Monday, April 27th, 2009 8:02 am

Behind The Dumb Episode 6 is out at last!  It’s the first half of my timelapse and journal for LD14!  Check it out.  You don’t need to rate it, because while I did FILM it all during the weekend, I certainly didn’t have it all edited and ready by then.  And the second half won’t be out until voting is over anyway.  Still, it should be amusing to some.

Gray Screen Bug in FWOD

Posted by
Monday, April 27th, 2009 5:36 am

Unfortunalty I wrote the drawing code wrong* (outside of the gui thread) and this is the reason some people are getting the gray screen bug.

It doesn’t depend on your color depthor anything like that AFAIK, I will need to fix it in the code.

The good news is that I know more or less what to fix and just have to find the time to work on it again :)

[*] I’m a Java2D noob :(

Keeping up

Posted by
Sunday, April 26th, 2009 12:41 pm

Also joining the “give at least as many votes as you get” crowd.

Additionally, I generated a randomized list of the entries to play and rate for unbiased selection :)

The Final Solution – Postmortem

Posted by
Sunday, April 26th, 2009 12:35 pm

If you did not play my game “The Final Solution”, you can get its win32 binaries and source code from my previous post.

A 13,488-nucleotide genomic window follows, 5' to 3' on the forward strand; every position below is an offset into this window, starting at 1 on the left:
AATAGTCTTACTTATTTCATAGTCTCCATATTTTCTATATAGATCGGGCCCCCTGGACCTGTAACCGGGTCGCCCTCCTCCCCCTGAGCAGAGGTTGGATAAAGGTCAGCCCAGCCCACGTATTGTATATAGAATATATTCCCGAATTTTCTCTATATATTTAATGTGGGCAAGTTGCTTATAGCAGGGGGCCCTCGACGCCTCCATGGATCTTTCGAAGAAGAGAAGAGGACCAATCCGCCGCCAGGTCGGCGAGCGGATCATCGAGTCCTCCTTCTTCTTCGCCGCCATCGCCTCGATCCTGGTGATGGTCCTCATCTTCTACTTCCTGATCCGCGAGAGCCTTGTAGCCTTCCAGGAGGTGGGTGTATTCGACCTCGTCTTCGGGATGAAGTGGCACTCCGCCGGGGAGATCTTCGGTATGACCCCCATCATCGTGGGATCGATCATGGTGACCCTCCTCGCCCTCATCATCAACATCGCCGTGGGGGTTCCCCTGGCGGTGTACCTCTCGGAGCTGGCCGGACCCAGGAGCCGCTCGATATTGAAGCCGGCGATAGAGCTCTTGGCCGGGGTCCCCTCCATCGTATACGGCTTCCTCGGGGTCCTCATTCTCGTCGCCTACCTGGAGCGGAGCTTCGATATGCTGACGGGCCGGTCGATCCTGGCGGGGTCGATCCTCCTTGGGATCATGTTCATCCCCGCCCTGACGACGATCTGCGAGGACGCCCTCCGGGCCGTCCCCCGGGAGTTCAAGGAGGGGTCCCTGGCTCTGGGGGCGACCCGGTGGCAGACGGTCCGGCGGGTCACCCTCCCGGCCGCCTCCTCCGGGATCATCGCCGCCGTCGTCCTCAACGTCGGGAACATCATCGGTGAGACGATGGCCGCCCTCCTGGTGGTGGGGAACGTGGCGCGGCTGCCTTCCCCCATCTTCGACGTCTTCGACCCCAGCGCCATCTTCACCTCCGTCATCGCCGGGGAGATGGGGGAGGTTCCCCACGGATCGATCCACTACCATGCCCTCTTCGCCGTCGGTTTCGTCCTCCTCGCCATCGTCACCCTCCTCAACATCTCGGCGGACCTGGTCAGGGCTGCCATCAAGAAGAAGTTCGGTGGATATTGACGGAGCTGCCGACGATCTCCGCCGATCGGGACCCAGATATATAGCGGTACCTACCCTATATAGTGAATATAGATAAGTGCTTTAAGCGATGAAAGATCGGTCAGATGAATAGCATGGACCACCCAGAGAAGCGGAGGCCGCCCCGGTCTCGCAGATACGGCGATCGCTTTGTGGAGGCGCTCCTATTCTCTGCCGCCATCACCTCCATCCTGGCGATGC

This is my first LD.

I recently attended Global Game Jam [1], which was another 48-hour game competition held in 53 places around the world. We were 48 developers in Ankara divided into 13 teams/individuals, working like bees in our cubicles. My two friends joined separate groups and I started to make a game myself.

Having people around to test your game really changes the development process, as in the case of Itchy! in GGJ [2]. However, as LD is a solo competition, and I wanted to allocate my full attention to it, I did not see anyone during LD, and did not go outside except for getting food.

To mention a few lessons learned in LD;


[Wall Girl] New version available, now with Easy mode

Posted by
Sunday, April 26th, 2009 7:08 am

In response to many comments, I spent a few hours to improve Wall Girl and have released the results.

Edit: If you have yet to rate Wall Girl, the older version is available at:

If you intend to rate the game, please do so before playing the new PR1 version.


– Most of my respondents observed that the game was too hard for them. In response, this new version comes with an Easy mode. Press X at the title screen to start Easy mode.

– The Normal mode has seen several balance changes. On the whole, the game is easier, but a couple of parts have actually been made more difficult.

– There is now music! Still no sound effects, though. I was really bummed that I couldn’t finish the music in time for the entry, but here it is. Not great, but it’s my first shot (in a very long while) at composing something from scratch.

– Several cosmetic enhancements have been made to the boss fight.

– This version has a readme! :) It’s actually more like a full-on manual…

I think this is really very close to how I envisioned the game when I first started work on it, apart from the lack of a tutorial mode. If you have a bit of time to spare, reviews and/or comments would be appreciated.